4. Conclusions

An in vitro study carried out against IPNV showed that [Cu(NN1)2]ClO4 complex increased its antiviral capacity compared to precursor ([Cu(CH3CN)4]ClO4) complex to tested concentrations, while coumarin showed no activity. However, it is clear that the inclusion of this natural moiety into NN1 ligand is necessary to improve the antiviral ability of the copper complex in relation to the precursors.
The results obtained with MD showed that the copper (I) complex was located between the interphases of VP2 protein forming short H…O noncovalent interaction with the coumarin fragments of NN1 ligands. These interphases corresponding to the shell of the capsid, being able to affect the entry/attachment of the virus into the cell, which would explain the antiviral activity observed in vitro. Thus, this compound emerges as a promising candidate for further evaluation in an in vivo model.

Supplementary Materials

The following supporting information can be downloaded. Figure S1: UV-Vis spectrum simulation of [Cu(NN1)2]ClO4 complex.

Author Contributions

Conceptualization, B.M., D.G.; methodology, D.G., A.B., B.V., M.A. and A.O.; software, C.M.; formal analysis, B.M., J.G., D.G., C.M., M.A., B.V. and A.O.; writing—original draft preparation, D.G., B.V., C.M., M.A., J.G. and B.M.; writing—review and editing, M.A., J.G., B.M.; supervision, B.M.; project administration, B.M., J.G.; funding acquisition, B.M., J.G. All authors have read and agreed to the published version of the manuscript.

Funding

This research was funded by DICYT grant 022041MC_POSTDOC; FONDECYT) grant 1180265.

Institutional Review Board Statement

Not applicable.

Informed Consent Statement

Not applicable.

Data Availability Statement

Not applicable.

Acknowledgments

This work was supported by 022041MC_POSTDOC; FONDECYT 1180265 and 1191902, Internal Doctoral Grant USACH and FONDEQUIP EQM150106.

Conflicts of Interest

The authors declare no conflict of interest.

Sample Availability

Samples of the [Cu(NN1)2]ClO4 complex are available from the authors.

References

  1. Tapia, D.; Eissler, Y.; Reyes-Lopez, F.; Kuznar, J.; Yáñez, J. Infectious pancreatic necrosis virus in salmonids: Molecular epidemiology and host response to infection. Rev. Aquac. 2021, 1–19. [Google Scholar] [CrossRef]
  2. Mutoloki, S.; Jøssund, T.; Ritchie, G.; Munang’andu, H.; Evensen, O. Infectious Pancreatic Necrosis Virus Causing Clinical and Subclinical Infections in Atlantic Salmon Have Different Genetic Fingerprints. Front. Microbiol. 2016, 7, 1393–1402. [Google Scholar] [CrossRef][Green Version]
  3. Tapia, D.; Barría, A.; Kuznar, J.; Yáñez, J.M. Comparison of mortality and viral load in rainbow trout (Oncorhynchus mykiss) infected with infectious pancreatic necrosis virus (IPNV) genogroups 1 and 5. J. Fish Dis. 2020, 43, 139–146. [Google Scholar] [CrossRef]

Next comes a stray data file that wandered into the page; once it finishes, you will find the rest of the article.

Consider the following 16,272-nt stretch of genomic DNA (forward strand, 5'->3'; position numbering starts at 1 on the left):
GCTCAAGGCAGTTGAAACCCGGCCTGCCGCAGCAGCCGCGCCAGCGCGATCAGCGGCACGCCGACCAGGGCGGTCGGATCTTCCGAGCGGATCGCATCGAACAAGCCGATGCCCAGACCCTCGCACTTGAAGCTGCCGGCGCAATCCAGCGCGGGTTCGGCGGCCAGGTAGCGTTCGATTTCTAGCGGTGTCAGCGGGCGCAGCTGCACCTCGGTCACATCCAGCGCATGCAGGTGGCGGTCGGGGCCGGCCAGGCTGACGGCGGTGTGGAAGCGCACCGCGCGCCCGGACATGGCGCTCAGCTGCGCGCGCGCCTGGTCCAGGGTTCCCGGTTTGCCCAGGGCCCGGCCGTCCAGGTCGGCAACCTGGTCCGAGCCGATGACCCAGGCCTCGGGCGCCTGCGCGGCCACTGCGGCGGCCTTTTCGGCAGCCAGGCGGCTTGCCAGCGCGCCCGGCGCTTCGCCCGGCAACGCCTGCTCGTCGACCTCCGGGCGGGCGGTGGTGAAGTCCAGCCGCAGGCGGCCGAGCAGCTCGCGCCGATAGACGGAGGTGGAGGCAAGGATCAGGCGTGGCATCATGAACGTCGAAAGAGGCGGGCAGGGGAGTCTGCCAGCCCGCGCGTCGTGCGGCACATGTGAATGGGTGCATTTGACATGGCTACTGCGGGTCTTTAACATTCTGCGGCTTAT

4. Dopazo, C.P. The Infectious Pancreatic Necrosis Virus (IPNV) and its Virulence Determinants: What is Known and What Should be Known. Pathogens 2020, 9, 94. [Google Scholar] [CrossRef][Green Version]
  5. Rivas-Aravena, A.; Martin, M.C.-S.; Galaz, J.; Imarai, M.; Miranda, D.; Spencer, E.; Sandino, A. Evaluation of the immune response against immature viral particles of infectious pan-creatic necrosis virus (IPNV): A new model to develop an attenuated vaccine. Vaccine 2012, 30, 5110–5117. [Google Scholar] [CrossRef]
  6. Dobos, P. Size and structure of the genome of infectious pancreatic necrosis virus. Nucleic Acids Res. 1976, 3, 1903–1924. [Google Scholar] [CrossRef][Green Version]
  7. Duncan, R.; Nagy, E.; Krell, P.; Dobos, P. Synthesis of the infectious pancreatic necrosis vi-rus polyprotein, detection of a virus-encoded protease, and fine structure mapping of genome segment A coding regions. J. Virol. 1987, 61, 3655–3664. [Google Scholar] [CrossRef][Green Version]
  8. Galloux, M.; Chevalier, C.; Henry, C.; Huet, J.-C.; Da Costa, B.; Delmas, B. Peptides resulting from the pVP2 C-terminal processing are present in infectious pancreatic necrosis virus particles. J. Gen. Virol. 2004, 85, 2231–2236. [Google Scholar] [CrossRef] [PubMed]
  9. Nicholson, B.L. Use of monoclonal antibodies in identification and of fish viruses. Annu. Rev. Fish Dis. 1993, 3, 241–257. [Google Scholar] [CrossRef]
  10. Hjalmarsson, A.; Carlemalm, E.; Everitt, E. Infectious pancreatic necrosis virus: Identification of a VP3-containing ribonucleoprotein core structure and evidence for Olinked glycosylation of the capsid protein. J. Virol. 1999, 73, 3484–3490. [Google Scholar] [CrossRef][Green Version]